P.E.I. Finance Minister Wes Sheridan was recently reported by the Guardian to be seeking more money for equalization from Ottawa. There are very large problems with Mr. Sheridan’s approach.

First, he is not demanding more money from Ottawa. He is seeking it from other Canadians: Ottawa is just the conduit.

Unfortunately, he is demanding more money from others, principally Ontarians, at time when Ontario is growing more slowly than P.E.I. and after the release of several studies showing that Islanders already have much more access to provincially funded programs than Ontarians have. The Government of P.E.I. is seemingly unaware, also, that Ontario is experiencing a major crisis in its manufacturing industries as P.E.I. demands more money.

Second, in provincial budgets and in other forums and documents, the Government of P.E.I. is misleading Islanders and other Canadians about the constitutional provision respecting equalization.
Mr. Sheridan’s most recent budget speech indicates that section 36 of the Constitution Act provides for equalization to ensure equal access to programs across Canada. In fact, the wording is very different. Section 36 states that all parties agree with the principle of providing equalization but does not require any specific level of payments. The Government of Canada could, for example, provide $5 billion for the program instead of the current $15 billion and still conform to the clause in the constitution because the $5 billion would be a serious commitment to the principle.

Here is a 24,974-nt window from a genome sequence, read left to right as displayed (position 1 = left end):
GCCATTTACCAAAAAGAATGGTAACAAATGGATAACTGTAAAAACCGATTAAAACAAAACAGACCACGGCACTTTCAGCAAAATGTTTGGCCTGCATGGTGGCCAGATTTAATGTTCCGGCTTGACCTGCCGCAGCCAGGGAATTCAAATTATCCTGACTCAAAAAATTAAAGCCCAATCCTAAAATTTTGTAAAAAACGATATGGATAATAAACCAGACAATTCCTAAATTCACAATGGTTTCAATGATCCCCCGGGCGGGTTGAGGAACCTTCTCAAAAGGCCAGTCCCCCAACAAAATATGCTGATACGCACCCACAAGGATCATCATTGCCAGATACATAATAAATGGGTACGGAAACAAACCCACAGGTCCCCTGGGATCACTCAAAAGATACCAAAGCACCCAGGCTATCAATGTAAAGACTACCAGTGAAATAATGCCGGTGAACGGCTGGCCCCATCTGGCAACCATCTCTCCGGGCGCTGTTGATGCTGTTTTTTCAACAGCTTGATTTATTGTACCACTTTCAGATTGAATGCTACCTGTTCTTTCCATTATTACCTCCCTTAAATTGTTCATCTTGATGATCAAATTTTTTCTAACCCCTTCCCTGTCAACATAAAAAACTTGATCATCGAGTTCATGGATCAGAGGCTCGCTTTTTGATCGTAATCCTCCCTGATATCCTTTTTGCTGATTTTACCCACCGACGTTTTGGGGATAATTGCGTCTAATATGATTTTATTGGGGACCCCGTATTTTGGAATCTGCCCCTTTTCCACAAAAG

Third, Mr. Sheridan and Premier Ghiz seem completely separated from economic and financial circumstances in their approach to other Canadians.

During the great recession, the federal government put a cap on equalization so that it would not grow faster than GDP. In their budget, Mr. Ghiz and Mr. Sheridan described this as an artificial ceiling.

It is, of course, not artificial. What is artificial is a major program of government that grows faster than underlying growth in the economy that supports it and does of over a long period of time. This has been the case with equalization. Viewed from this perspective, Mr. Flaherty’s ceiling is a belated recognition of reality rather than any artifice.

In recent years, senior Ontario politicians have called equalization absurd and demanded change.  The approach taken by Messrs Ghiz and Sheridan and some other political leaders from recipient provinces is one of the major reasons for the prevalence of this view and the rapidity with which it is spreading.

Islanders need to ensure that their approach to other Canadians on financial matters is informed, judicious and reflects a sympathetic understanding of the circumstances of the people they are seeking money from. Unfortunately, none of these qualities are present in the provincial government’s present approach.

David MacKinnon is a Research Fellow with the Atlantic Institute for Market Studies.